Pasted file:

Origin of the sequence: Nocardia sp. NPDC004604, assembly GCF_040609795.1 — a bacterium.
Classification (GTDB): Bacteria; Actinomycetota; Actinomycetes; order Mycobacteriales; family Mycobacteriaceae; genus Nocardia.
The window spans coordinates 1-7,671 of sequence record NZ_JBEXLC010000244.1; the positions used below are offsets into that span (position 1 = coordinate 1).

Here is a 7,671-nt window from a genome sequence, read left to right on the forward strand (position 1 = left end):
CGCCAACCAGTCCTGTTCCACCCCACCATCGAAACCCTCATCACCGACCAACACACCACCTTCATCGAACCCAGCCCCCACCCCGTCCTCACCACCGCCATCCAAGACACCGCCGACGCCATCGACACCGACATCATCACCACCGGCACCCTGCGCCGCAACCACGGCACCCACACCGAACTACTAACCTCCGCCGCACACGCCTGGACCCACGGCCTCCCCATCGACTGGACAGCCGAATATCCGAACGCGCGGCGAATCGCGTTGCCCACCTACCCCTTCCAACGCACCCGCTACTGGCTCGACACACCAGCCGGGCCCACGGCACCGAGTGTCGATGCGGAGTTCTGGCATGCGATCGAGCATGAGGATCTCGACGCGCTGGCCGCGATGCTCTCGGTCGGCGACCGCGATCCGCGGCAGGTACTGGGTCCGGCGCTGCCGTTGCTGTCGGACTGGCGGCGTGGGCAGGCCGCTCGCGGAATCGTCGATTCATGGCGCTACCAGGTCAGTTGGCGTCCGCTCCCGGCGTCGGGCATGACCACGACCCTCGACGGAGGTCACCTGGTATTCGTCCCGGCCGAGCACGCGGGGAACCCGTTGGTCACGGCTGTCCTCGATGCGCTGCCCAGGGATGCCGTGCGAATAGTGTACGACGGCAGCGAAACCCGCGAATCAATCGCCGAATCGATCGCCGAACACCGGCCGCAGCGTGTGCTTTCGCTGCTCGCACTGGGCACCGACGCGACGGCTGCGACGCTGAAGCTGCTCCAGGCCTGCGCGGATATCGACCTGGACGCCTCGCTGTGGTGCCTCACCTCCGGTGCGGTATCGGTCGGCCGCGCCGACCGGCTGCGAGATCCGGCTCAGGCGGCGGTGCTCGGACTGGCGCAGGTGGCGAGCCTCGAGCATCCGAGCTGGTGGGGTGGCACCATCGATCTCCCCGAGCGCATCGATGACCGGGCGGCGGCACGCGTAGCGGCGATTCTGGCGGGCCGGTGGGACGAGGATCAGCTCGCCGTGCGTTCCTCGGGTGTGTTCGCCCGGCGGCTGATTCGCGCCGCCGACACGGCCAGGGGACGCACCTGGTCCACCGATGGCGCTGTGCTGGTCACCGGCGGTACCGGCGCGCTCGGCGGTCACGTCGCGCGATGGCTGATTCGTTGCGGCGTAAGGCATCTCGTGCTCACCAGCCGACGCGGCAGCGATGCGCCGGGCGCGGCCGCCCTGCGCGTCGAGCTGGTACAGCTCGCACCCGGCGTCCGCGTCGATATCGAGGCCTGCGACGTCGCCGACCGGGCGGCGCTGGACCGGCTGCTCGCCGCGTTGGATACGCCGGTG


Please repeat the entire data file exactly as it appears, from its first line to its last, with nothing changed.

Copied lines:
Origin of the sequence: Nocardia sp. NPDC004604, assembly GCF_040609795.1 — a bacterium.
Classification (GTDB): Bacteria; Actinomycetota; Actinomycetes; order Mycobacteriales; family Mycobacteriaceae; genus Nocardia.
The window spans coordinates 1-7,671 of sequence record NZ_JBEXLC010000244.1; the positions used below are offsets into that span (position 1 = coordinate 1).

Here is a 7,671-nt window from a genome sequence, read left to right on the forward strand (position 1 = left end):
CGCCAACCAGTCCTGTTCCACCCCACCATCGAAACCCTCATCACCGACCAACACACCACCTTCATCGAACCCAGCCCCCACCCCGTCCTCACCACCGCCATCCAAGACACCGCCGACGCCATCGACACCGACATCATCACCACCGGCACCCTGCGCCGCAACCACGGCACCCACACCGAACTACTAACCTCCGCCGCACACGCCTGGACCCACGGCCTCCCCATCGACTGGACAGCCGAATATCCGAACGCGCGGCGAATCGCGTTGCCCACCTACCCCTTCCAACGCACCCGCTACTGGCTCGACACACCAGCCGGGCCCACGGCACCGAGTGTCGATGCGGAGTTCTGGCATGCGATCGAGCATGAGGATCTCGACGCGCTGGCCGCGATGCTCTCGGTCGGCGACCGCGATCCGCGGCAGGTACTGGGTCCGGCGCTGCCGTTGCTGTCGGACTGGCGGCGTGGGCAGGCCGCTCGCGGAATCGTCGATTCATGGCGCTACCAGGTCAGTTGGCGTCCGCTCCCGGCGTCGGGCATGACCACGACCCTCGACGGAGGTCACCTGGTATTCGTCCCGGCCGAGCACGCGGGGAACCCGTTGGTCACGGCTGTCCTCGATGCGCTGCCCAGGGATGCCGTGCGAATAGTGTACGACGGCAGCGAAACCCGCGAATCAATCGCCGAATCGATCGCCGAACACCGGCCGCAGCGTGTGCTTTCGCTGCTCGCACTGGGCACCGACGCGACGGCTGCGACGCTGAAGCTGCTCCAGGCCTGCGCGGATATCGACCTGGACGCCTCGCTGTGGTGCCTCACCTCCGGTGCGGTATCGGTCGGCCGCGCCGACCGGCTGCGAGATCCGGCTCAGGCGGCGGTGCTCGGACTGGCGCAGGTGGCGAGCCTCGAGCATCCGAGCTGGTGGGGTGGCACCATCGATCTCCCCGAGCGCATCGATGACCGGGCGGCGGCACGCGTAGCGGCGATTCTGGCGGGCCGGTGGGACGAGGATCAGCTCGCCGTGCGTTCCTCGGGTGTGTTCGCCCGGCGGCTGATTCGCGCCGCCGACACGGCCAGGGGACGCACCTGGTCCACCGATGGCGCTGTGCTGGTCACCGGCGGTACCGGCGCGCTCGGCGGTCACGTCGCGCGATGGCTGATTCGTTGCGGCGTAAGGCATCTCGTGCTCACCAGCCGACGCGGCAGCGATGCGCCGGGCGCGGCCGCCCTGCGCGTCGAGCTGGTACAGCTCGCACCCGGCGTCCGCGTCGATATCGAGGCCTGCGACGTCGCCGACCGGGCGGCGCTGGACCGGCTGCTCGCCGCGTTGGATACGCCGGTG